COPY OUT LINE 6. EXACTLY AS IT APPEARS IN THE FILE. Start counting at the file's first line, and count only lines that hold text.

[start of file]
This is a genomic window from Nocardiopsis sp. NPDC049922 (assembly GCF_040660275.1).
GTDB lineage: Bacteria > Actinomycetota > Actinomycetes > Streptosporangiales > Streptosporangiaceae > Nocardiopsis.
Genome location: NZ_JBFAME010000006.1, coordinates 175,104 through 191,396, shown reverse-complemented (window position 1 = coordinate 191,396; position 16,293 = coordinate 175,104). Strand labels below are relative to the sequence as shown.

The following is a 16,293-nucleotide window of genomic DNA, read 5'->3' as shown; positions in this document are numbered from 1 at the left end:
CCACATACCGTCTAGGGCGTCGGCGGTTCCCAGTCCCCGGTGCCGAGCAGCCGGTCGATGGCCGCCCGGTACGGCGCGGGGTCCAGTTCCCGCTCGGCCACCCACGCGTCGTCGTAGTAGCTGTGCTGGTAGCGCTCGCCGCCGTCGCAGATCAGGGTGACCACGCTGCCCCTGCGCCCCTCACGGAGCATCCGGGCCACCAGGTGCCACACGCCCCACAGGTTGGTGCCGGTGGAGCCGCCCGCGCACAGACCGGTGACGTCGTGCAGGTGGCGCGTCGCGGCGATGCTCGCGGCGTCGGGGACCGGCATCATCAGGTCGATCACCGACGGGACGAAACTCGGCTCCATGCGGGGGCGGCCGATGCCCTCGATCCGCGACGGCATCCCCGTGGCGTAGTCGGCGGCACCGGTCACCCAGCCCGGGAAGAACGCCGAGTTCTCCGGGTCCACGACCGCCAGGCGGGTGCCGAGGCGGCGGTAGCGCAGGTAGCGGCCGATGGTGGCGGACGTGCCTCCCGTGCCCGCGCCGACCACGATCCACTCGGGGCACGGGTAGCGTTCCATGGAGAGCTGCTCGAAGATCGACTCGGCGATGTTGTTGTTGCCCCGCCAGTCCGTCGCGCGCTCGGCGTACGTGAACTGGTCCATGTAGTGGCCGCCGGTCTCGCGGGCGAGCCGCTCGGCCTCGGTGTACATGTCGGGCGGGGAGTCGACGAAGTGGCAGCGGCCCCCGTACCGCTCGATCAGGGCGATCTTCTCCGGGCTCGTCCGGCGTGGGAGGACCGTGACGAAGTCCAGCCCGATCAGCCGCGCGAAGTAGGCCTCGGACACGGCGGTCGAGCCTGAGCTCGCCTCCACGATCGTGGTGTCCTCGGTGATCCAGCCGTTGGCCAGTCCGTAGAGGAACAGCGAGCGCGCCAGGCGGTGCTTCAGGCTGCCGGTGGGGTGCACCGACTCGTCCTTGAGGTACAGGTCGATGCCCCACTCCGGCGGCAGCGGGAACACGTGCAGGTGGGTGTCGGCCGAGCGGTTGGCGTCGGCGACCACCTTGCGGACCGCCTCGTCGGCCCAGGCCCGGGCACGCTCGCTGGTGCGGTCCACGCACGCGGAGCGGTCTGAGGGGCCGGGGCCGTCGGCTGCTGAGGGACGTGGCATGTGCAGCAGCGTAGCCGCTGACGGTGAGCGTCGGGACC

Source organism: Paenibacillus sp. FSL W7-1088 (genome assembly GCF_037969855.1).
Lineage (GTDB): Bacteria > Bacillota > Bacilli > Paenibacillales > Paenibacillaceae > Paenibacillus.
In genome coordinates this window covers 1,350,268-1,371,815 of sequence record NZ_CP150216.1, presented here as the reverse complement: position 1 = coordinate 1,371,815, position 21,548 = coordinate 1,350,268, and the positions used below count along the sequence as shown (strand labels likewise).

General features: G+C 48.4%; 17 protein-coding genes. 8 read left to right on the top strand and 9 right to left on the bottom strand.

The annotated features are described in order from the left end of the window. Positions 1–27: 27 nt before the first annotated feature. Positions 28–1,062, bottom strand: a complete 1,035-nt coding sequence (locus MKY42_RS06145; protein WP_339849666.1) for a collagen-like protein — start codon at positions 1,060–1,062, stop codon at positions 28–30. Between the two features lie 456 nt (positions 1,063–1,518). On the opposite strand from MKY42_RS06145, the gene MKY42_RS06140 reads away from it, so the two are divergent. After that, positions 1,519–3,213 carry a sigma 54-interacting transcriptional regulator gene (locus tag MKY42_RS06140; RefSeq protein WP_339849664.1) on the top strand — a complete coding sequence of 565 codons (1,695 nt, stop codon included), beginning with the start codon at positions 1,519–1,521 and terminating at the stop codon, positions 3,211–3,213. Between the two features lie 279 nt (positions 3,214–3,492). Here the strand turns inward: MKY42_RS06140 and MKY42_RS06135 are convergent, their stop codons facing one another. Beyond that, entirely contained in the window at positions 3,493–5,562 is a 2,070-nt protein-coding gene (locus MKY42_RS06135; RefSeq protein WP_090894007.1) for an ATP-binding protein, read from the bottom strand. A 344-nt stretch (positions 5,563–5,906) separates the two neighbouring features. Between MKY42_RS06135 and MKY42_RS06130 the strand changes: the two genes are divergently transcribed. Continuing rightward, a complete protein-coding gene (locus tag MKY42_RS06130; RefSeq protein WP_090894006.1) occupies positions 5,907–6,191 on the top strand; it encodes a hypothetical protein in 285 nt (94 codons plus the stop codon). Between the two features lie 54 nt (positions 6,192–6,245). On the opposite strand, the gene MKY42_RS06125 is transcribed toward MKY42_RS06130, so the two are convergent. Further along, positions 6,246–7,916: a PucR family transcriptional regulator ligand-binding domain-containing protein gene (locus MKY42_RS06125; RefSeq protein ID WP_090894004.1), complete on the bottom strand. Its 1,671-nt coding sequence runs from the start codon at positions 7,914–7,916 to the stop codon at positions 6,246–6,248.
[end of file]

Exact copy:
Source organism: Paenibacillus sp. FSL W7-1088 (genome assembly GCF_037969855.1).